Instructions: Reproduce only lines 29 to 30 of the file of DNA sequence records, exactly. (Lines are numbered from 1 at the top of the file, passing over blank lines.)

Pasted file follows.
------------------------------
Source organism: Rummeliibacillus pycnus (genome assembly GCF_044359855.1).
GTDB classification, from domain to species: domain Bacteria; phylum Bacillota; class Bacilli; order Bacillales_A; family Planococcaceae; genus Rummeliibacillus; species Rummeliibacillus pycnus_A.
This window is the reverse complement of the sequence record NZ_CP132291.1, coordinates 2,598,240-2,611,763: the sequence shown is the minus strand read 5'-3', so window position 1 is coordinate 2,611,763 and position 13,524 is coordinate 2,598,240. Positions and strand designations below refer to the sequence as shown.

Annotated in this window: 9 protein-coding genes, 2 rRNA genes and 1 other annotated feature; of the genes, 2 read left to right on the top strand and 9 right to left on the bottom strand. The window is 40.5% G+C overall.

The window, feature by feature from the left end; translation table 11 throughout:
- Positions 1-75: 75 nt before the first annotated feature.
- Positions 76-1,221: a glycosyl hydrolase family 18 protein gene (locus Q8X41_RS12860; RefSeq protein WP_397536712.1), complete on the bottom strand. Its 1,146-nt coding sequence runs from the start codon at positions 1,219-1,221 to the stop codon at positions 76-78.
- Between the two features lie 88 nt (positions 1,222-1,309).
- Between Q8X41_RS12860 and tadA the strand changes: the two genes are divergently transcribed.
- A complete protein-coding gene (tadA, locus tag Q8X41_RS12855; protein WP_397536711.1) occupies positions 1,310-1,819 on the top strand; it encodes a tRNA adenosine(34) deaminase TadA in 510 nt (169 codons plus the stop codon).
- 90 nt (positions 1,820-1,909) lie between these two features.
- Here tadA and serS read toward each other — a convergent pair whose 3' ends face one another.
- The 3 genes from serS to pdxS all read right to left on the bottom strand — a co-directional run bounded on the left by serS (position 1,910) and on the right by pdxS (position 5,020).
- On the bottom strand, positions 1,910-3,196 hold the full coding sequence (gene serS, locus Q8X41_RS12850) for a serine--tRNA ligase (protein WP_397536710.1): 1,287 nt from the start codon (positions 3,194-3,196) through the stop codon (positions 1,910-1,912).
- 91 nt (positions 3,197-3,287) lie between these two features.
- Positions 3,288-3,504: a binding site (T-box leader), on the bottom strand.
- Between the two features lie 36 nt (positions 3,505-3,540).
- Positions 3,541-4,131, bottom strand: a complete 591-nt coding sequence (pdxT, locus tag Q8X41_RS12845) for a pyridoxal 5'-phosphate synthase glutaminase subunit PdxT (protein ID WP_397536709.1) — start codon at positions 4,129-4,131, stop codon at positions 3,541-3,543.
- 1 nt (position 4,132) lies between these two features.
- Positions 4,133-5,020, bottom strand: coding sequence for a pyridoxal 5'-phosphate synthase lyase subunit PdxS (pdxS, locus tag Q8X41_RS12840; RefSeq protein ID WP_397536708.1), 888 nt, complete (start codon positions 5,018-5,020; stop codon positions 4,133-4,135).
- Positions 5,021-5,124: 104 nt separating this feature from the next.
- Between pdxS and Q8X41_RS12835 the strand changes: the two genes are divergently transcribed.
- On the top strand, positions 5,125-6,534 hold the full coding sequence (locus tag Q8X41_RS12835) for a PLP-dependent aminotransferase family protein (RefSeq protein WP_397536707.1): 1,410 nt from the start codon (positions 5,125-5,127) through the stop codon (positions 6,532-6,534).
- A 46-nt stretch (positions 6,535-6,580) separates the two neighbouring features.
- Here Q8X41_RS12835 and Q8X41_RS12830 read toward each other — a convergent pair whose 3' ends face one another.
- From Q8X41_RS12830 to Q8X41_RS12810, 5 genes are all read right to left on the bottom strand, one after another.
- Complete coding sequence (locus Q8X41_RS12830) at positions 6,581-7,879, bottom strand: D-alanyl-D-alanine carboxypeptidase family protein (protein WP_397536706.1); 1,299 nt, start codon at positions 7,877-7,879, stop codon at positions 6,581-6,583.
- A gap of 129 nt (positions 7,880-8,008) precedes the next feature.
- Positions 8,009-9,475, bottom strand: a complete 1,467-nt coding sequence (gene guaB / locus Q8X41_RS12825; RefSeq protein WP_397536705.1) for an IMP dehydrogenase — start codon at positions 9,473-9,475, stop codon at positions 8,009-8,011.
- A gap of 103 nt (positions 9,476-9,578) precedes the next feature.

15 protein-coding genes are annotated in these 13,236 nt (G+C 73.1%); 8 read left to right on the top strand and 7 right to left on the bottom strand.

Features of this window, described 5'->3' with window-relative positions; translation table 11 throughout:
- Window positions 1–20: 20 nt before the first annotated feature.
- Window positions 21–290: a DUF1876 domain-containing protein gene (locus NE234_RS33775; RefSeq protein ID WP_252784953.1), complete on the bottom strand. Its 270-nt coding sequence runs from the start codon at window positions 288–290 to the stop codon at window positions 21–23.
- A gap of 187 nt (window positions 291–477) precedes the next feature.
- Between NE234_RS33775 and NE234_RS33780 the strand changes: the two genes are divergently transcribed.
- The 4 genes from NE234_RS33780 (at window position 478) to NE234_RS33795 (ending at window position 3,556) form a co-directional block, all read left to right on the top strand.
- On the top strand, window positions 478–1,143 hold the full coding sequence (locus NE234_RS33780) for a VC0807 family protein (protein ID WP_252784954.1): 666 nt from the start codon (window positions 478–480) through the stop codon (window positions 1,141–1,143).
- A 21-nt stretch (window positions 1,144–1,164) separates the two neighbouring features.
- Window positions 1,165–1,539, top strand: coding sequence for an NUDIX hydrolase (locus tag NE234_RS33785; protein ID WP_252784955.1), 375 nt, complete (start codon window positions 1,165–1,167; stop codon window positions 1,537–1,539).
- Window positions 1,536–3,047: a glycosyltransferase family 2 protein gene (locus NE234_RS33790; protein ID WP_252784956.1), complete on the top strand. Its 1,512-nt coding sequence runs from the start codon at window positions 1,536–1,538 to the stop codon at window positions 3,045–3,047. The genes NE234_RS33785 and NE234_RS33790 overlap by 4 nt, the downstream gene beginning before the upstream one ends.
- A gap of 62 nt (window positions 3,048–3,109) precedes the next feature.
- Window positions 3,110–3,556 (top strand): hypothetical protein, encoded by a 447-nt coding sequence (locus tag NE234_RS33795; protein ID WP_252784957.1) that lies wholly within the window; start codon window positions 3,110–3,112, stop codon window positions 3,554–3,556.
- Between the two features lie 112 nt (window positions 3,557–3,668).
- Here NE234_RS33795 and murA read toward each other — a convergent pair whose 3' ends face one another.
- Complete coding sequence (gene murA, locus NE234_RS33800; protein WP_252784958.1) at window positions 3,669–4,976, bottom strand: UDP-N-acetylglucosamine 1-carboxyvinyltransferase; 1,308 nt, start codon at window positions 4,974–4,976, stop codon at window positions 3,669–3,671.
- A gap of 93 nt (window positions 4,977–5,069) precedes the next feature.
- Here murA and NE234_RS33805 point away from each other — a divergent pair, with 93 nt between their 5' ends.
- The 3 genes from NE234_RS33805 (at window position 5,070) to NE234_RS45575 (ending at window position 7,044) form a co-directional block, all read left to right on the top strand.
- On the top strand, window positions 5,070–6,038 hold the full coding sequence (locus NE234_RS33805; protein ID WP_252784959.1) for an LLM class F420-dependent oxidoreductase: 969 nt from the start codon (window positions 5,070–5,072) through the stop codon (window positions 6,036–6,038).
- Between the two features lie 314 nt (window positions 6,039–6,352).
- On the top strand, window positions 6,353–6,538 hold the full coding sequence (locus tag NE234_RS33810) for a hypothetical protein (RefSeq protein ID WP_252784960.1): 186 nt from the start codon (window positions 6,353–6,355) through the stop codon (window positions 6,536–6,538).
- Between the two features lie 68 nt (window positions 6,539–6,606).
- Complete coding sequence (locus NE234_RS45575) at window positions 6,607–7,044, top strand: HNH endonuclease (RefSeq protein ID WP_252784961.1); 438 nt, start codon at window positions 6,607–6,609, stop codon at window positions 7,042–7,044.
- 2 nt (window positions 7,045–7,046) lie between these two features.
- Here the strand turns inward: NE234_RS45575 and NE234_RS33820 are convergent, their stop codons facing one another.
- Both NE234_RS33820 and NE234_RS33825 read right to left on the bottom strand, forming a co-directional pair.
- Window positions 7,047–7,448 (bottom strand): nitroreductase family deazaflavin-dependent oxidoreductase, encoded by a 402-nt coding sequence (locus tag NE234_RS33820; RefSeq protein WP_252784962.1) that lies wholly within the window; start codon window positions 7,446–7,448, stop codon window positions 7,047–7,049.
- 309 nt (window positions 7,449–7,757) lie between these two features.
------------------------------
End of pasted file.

- Positions 8,009-9,475, bottom strand: a complete 1,467-nt coding sequence (gene guaB / locus Q8X41_RS12825; RefSeq protein WP_397536705.1) for an IMP dehydrogenase — start codon at positions 9,473-9,475, stop codon at positions 8,009-8,011.
- A gap of 103 nt (positions 9,476-9,578) precedes the next feature.